INTERVIEW BY KARINA WILSON
Poets were once central to public life. The Ancient Greeks and Romans regarded poetry as the best way to record epoch-making events, laud emperors or deities, and map the quests completed by heroes. Wherever a city fell or a conqueror rose, a poet observed from the sidelines and would, later, carve their account into cool clean lines of dactylic hexameter. Civilization, politics, and moral principles compressed into feet and couplets; history registered as art.
Somewhere along the line since, however, poetry’s civic status faded – perhaps in the palaces of Renaissance princes, who liked to control the flow of words through bestowing, and removing, private patronage? Poetry became a luxury, a privilege reserved for residents of ivory towers, far removed from everyday discourse, reserved for the most personal expression. But, thanks to initiatives like Poetry In Motion on transport systems it didn’t disappear from public spaces entirely.
And now, amid the cacophony of twenty-first century living, the officially sanctioned City Poet is making a comeback. From Sydney to Seattle, governments and local authorities are appointing poets they feel represent their unique civic style. Part local ambassador, part educator, part grass-roots organizer, part badge of honor, the City Poet puts words back on the streets.
Typically, a City Poet is selected from a field of established writers with strong local connections for a term of two years. The remit varies, but usually involves the chosen poet leading workshops and readings, and writing poems to mark official occasions and celebrate the idiosyncratic qualities of their city, be it Fresno or Reykjavik. This suggests municipal leaders have come to recognize the value of poetry as a public and long-lasting record of what their city represents at a given moment. Far cheaper and more portable than a marble monument, a specially commissioned poem can similarly enshrine a city’s achievements and aspirations in a form that can be communicated across oceans and to future generations.
City Poet sounds like a great gig if you can get it. Although the yearly stipend is unlikely to pay your rent (every penny of those government funds has to be clawed out of a budget), the two-year tenure opens up all kinds of opportunities for sharing your work with some of the people who matter most in your community. It also legitimizes the role of poet and poetry in our society. It’s heartening to think that our culture is finding different ways to express itself and be remembered, and that poetry is still a crucial channel for sharing experience and ideas.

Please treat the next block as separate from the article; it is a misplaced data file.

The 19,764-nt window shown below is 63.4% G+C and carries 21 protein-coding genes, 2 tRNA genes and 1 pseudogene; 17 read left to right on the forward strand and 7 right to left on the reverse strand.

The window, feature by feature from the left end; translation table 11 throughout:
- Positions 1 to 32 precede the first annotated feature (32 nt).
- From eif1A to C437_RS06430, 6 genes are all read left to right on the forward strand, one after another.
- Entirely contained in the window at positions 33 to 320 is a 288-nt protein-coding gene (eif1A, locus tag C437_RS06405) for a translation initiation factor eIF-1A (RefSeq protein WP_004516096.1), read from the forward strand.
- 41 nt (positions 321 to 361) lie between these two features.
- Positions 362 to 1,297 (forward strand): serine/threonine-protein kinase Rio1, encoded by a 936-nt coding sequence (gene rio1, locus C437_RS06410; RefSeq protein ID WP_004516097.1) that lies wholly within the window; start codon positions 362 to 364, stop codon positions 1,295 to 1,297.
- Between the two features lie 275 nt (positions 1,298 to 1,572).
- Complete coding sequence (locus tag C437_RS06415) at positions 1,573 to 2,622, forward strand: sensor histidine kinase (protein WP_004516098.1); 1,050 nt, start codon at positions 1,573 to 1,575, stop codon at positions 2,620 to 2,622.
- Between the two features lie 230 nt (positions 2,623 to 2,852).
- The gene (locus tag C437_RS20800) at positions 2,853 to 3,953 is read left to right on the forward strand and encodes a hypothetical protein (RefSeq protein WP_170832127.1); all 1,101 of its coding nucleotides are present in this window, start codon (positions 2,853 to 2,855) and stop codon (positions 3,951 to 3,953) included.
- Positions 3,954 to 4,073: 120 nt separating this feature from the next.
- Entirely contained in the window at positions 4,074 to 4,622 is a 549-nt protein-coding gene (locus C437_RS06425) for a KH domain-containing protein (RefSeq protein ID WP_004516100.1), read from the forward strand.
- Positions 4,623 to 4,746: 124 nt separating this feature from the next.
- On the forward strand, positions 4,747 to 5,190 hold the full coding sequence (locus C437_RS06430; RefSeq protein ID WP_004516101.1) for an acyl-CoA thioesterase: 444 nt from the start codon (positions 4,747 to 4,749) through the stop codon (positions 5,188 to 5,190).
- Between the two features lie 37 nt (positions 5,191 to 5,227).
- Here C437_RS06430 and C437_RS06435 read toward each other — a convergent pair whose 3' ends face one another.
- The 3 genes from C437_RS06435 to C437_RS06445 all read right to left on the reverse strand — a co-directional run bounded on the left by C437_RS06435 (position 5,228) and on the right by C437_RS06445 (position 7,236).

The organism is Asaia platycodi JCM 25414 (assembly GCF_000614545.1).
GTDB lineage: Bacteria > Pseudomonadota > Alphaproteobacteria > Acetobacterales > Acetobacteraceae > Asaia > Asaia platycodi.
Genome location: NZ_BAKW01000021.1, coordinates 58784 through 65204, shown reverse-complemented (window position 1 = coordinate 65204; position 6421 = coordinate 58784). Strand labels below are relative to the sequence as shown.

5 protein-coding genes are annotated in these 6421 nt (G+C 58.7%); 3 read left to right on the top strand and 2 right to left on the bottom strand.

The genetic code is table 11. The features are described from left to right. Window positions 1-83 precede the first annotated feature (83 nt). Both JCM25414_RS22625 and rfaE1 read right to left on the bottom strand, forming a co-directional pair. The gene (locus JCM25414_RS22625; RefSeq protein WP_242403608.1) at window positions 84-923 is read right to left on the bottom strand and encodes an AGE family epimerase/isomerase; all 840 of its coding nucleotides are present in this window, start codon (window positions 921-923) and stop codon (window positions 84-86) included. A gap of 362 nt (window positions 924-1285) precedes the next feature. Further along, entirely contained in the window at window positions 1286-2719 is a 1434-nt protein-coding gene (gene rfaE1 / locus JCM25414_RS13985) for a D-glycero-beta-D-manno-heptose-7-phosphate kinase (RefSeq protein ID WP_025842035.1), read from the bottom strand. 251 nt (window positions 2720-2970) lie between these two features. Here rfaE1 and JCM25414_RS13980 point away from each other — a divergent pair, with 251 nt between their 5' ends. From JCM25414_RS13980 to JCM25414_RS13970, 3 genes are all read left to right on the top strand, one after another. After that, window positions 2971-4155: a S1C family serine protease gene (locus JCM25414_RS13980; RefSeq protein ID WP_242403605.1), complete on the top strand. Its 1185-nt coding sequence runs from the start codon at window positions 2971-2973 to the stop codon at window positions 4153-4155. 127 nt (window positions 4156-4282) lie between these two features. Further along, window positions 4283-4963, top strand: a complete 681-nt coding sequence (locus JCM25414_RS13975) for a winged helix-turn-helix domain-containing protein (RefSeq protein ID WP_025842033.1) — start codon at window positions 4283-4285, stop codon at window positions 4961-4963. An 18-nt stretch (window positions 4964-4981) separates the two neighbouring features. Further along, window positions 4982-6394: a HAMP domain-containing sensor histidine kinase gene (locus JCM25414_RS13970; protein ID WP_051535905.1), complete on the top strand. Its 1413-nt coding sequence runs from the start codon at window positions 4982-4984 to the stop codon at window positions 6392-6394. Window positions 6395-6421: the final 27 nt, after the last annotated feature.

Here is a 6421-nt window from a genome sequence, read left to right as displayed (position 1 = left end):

Steven Reigns was selected as West Hollywood’s City Poet in October 2014. Reigns grew up in St. Louis, Missouri, but has been resident in the historic Norma Triangle neighborhood of West Hollywood for more than a decade. His first poetry collection was published back in 2001, and he has since published six chapbooks, received six artist-in-residence grants from the Department of Cultural Affairs of the City of Los Angeles, and taught a renowned annual autobiographical poetry workshop for LGBT seniors (and edited an anthology of their writings) “My Life is Poetry.” He has also taught writing workshops around the country to LGBTQ youth and people living with HIV.
Reigns’ job description includes highlighting the City of West Hollywood through the literary arts and creating a new body of literary work that celebrates the “diversity and vibrancy” unique to the area. He is also tasked with “stimulating poetry in the local community” and creating “excitement about the written word”.
What did you do to be selected?
The City of West Hollywood created a Poet Laureate committee to select an applicant. It was during this process they renamed the Poet Laureate position to City Poet. I was their first appointed. It would have been an honor regardless but I was especially touched to be the inaugural poet for the position. I keep joking to friends, “You always remember your first.”